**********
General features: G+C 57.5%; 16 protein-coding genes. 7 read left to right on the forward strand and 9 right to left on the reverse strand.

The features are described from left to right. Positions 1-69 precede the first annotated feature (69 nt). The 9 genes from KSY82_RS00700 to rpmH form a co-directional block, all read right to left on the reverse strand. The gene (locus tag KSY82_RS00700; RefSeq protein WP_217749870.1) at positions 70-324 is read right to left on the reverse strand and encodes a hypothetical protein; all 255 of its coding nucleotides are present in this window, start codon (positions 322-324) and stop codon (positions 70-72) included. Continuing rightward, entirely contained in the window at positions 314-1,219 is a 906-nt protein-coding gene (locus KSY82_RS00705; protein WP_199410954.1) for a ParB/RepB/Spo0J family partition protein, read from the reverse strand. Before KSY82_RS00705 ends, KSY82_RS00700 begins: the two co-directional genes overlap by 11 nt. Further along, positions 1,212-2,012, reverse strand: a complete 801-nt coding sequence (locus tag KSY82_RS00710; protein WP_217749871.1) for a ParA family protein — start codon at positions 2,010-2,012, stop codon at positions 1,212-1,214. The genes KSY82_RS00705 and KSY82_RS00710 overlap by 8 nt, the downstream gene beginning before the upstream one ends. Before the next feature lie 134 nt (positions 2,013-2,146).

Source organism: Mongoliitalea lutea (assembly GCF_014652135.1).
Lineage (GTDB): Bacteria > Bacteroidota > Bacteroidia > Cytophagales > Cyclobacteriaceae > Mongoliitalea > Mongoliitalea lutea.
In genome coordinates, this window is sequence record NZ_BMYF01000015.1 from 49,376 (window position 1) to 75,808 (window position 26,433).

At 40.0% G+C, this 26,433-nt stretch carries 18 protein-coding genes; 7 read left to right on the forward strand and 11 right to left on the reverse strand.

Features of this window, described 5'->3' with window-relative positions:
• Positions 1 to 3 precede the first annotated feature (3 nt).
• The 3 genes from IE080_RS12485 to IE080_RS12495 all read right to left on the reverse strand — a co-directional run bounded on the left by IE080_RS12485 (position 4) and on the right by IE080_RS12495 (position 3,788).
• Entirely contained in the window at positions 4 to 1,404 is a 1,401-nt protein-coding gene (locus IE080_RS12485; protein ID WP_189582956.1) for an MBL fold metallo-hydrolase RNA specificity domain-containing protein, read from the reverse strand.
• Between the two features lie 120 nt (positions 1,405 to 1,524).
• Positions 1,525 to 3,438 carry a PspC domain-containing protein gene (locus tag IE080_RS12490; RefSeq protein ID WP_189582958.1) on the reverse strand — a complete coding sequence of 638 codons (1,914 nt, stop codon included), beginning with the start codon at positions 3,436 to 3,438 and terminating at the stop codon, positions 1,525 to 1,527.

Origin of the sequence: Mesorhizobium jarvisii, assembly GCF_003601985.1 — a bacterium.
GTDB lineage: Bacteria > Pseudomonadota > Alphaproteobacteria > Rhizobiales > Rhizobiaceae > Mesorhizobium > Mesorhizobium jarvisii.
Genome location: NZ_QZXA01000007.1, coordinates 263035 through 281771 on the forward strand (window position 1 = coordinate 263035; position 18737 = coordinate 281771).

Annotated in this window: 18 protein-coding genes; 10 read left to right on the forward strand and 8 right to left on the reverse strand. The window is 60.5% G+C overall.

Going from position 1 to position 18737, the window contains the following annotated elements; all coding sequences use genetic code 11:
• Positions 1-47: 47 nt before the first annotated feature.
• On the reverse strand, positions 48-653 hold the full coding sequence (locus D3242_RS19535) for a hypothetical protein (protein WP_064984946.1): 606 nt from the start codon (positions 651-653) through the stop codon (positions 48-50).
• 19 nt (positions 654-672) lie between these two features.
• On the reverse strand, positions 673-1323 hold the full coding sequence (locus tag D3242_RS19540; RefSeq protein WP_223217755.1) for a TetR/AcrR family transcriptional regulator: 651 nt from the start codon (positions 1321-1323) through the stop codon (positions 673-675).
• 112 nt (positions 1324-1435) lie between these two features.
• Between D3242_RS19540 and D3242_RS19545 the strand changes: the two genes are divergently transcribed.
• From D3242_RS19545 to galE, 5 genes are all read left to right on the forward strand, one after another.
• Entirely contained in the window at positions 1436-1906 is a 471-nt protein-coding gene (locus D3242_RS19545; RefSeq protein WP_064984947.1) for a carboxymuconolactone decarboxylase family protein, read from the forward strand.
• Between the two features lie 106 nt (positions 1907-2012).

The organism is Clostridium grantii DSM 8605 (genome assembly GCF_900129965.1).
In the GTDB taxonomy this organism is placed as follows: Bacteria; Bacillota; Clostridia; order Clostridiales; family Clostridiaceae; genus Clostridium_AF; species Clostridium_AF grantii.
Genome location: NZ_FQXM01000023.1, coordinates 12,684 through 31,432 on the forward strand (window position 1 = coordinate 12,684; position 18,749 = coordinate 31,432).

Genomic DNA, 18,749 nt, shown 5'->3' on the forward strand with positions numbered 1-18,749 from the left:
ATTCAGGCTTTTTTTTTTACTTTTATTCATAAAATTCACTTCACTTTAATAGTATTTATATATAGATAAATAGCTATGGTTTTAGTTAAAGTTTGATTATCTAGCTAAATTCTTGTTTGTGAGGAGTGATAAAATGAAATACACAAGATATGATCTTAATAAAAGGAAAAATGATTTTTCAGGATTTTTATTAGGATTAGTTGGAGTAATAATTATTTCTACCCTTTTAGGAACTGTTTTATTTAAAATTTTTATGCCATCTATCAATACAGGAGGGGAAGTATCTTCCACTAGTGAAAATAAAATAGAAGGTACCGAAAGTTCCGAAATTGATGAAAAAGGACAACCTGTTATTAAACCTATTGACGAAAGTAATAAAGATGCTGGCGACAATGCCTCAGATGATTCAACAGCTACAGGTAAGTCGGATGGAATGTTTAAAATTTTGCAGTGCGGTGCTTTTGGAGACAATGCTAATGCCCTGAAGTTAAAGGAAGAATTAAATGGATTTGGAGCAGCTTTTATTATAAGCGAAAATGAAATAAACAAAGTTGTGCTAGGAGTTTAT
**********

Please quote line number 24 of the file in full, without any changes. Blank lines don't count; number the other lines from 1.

• From D3242_RS19545 to galE, 5 genes are all read left to right on the forward strand, one after another.